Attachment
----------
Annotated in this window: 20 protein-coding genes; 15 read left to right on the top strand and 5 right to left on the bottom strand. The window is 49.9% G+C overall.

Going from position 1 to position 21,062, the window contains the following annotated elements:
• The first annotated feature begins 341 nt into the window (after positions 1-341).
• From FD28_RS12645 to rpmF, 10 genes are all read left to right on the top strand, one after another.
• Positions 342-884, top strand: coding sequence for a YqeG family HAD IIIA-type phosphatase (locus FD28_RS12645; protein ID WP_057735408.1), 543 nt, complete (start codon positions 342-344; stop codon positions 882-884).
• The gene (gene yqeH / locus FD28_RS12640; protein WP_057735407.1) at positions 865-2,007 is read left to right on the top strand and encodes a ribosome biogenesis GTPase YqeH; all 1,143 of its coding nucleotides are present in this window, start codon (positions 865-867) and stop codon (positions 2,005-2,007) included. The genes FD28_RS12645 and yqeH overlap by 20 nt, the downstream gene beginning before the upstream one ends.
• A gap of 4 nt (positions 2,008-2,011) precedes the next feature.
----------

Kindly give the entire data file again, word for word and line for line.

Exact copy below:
Annotated in this window: 20 protein-coding genes; 15 read left to right on the top strand and 5 right to left on the bottom strand. The window is 49.9% G+C overall.

Going from position 1 to position 21,062, the window contains the following annotated elements:
• The first annotated feature begins 341 nt into the window (after positions 1-341).
• From FD28_RS12645 to rpmF, 10 genes are all read left to right on the top strand, one after another.
• Positions 342-884, top strand: coding sequence for a YqeG family HAD IIIA-type phosphatase (locus FD28_RS12645; protein ID WP_057735408.1), 543 nt, complete (start codon positions 342-344; stop codon positions 882-884).
• The gene (gene yqeH / locus FD28_RS12640; protein WP_057735407.1) at positions 865-2,007 is read left to right on the top strand and encodes a ribosome biogenesis GTPase YqeH; all 1,143 of its coding nucleotides are present in this window, start codon (positions 865-867) and stop codon (positions 2,005-2,007) included. The genes FD28_RS12645 and yqeH overlap by 20 nt, the downstream gene beginning before the upstream one ends.
• A gap of 4 nt (positions 2,008-2,011) precedes the next feature.